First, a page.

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Metro riders aren’t the only ones scared by Friday night’s incident on the Green and Yellow lines—with elections fast approaching, some politicians are trying to figure out if the brawl carries some risk for themselves, too.
The incident involved as many as 70 teens and young adults underground on Metro. The Associated Press notes that no weapons were found at the scene of the fight, which started at the Gallery Place-Chinatown station and ended at the L’Enfant Plaza station. One witness reported that one person used a “cane-like weapon” to beat someone on the ground. Three teens were charged in the incident.
The Washington Post does a good job detailing how scary the situation was for some of those caught up in the “hysteria” and “pandemonium.” At least one person thought it was a terrorist attack! “I turned the other way, and I was trampled,” 27-year-old Chris Davis tells the Post.
The violence provided another opportunity for Ward 6 Councilmember Tommy Wells to talk up his proposal for an earlier curfew. Back in June, the D.C. Council voted down Wells’ bill that would have mandated an earlier curfew for juveniles. Some councilmembers, including Ward 3’s Mary Cheh and Ward 8’s Marion Barry, said that there’s no empirical evidence that having earlier curfews actually makes a dent in juvenile crime.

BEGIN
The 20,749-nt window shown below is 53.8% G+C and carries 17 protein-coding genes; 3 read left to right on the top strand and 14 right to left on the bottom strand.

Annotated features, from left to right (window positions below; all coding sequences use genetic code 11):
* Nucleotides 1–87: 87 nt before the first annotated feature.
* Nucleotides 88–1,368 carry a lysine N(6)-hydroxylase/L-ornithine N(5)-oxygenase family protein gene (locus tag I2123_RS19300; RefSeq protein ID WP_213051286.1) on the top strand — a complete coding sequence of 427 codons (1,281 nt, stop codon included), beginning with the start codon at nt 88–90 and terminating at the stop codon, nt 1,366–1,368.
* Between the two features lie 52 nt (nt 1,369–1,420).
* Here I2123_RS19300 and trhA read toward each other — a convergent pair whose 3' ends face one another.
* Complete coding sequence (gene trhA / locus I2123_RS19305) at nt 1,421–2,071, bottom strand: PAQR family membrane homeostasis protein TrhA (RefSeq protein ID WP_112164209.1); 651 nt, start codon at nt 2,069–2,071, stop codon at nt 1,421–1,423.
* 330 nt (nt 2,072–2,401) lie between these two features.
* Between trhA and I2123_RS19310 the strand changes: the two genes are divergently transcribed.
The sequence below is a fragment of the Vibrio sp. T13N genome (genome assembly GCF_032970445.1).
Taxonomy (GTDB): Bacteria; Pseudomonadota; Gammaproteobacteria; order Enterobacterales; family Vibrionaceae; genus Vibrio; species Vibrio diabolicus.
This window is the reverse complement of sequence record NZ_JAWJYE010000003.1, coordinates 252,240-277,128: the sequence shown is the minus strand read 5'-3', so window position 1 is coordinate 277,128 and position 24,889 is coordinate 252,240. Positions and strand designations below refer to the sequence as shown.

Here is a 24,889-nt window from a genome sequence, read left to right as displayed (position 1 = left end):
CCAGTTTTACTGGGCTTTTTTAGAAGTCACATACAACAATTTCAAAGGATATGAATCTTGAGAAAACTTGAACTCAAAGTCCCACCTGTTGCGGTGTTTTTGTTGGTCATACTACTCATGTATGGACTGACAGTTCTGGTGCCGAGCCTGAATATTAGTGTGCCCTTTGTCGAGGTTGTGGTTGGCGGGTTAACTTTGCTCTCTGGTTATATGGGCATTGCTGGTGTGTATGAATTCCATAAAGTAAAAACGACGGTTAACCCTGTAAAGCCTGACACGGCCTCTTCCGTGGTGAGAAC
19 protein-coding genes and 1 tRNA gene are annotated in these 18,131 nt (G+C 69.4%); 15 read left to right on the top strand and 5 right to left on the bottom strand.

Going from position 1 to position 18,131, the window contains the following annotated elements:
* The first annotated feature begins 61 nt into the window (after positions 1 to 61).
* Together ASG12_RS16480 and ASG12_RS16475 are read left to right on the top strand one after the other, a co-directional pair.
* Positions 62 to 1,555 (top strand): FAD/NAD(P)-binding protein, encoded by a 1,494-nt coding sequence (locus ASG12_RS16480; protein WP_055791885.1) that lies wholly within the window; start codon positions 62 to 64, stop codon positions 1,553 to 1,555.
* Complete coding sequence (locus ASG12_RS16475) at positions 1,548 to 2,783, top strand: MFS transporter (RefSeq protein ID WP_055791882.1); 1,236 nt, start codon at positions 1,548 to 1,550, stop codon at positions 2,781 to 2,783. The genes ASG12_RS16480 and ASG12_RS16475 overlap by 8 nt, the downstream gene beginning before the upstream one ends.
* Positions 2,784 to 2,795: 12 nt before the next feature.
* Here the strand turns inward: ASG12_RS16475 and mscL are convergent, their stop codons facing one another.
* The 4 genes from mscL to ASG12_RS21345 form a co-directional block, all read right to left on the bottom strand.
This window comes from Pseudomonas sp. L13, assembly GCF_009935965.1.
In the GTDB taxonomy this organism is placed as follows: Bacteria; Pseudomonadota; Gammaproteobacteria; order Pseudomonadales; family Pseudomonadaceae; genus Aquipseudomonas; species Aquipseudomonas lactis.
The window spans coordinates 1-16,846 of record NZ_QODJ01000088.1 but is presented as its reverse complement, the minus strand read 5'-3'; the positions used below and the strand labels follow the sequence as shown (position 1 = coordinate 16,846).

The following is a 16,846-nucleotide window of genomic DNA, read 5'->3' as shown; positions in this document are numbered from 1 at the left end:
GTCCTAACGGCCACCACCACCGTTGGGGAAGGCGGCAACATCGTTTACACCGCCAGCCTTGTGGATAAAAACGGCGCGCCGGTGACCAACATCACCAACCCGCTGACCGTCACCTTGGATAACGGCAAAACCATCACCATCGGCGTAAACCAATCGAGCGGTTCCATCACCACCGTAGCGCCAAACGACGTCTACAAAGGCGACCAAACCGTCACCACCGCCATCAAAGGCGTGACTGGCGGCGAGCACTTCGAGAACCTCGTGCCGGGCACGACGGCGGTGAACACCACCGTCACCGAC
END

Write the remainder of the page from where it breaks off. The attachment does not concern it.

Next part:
At-Large D.C. Councilmember Phil Mendelson, tells the Post an earlier curfew would not have prevented Friday’s fight. So there aren’t any magic solution to curb these types of incidents, aside from more police patrols and better communication between Metropolitan Police Department officers on the streets and Metro Transit Police inside the system. (There will be some Green Line patrols by the D.C. Guardian Angels, however.)
Since 2005, Metrorail crime has increased.
One matter that is worth closer observation: Could the group violence on Metro be a version of the “flashmob” brawls police in Philadelphia were dealing with earlier this year? (There is some debate, however, whether Twitter, text messaging and other social networking really sparked the threatening gatherings on Philly’s South Street, which drew big national media attention at the time.)
Certainly, though, phone-savvy teens and young adults are able to exchange real-time information while they’re out and about, something they would have had difficulty doing just a few years ago. Flashmobs can also do this, and this, which is scary in its own way.
Lest anyone think this is a D.C.-specific concern, it’s important to remember that large groups of angry people can turn violent quickly. Two weekends back in Brooklyn, I stumbled upon a grizzly sidewalk murder scene where a “mob” of 20 young men, armed with crowbars and tire irons, killed one and sent another to the hospital with serious stab wounds—in the end, a far more severe incident than Friday’s Metro brawl.
Photo by thisisbossi via Flickr under Creative Commons Attribution-Share Alike 2.0 license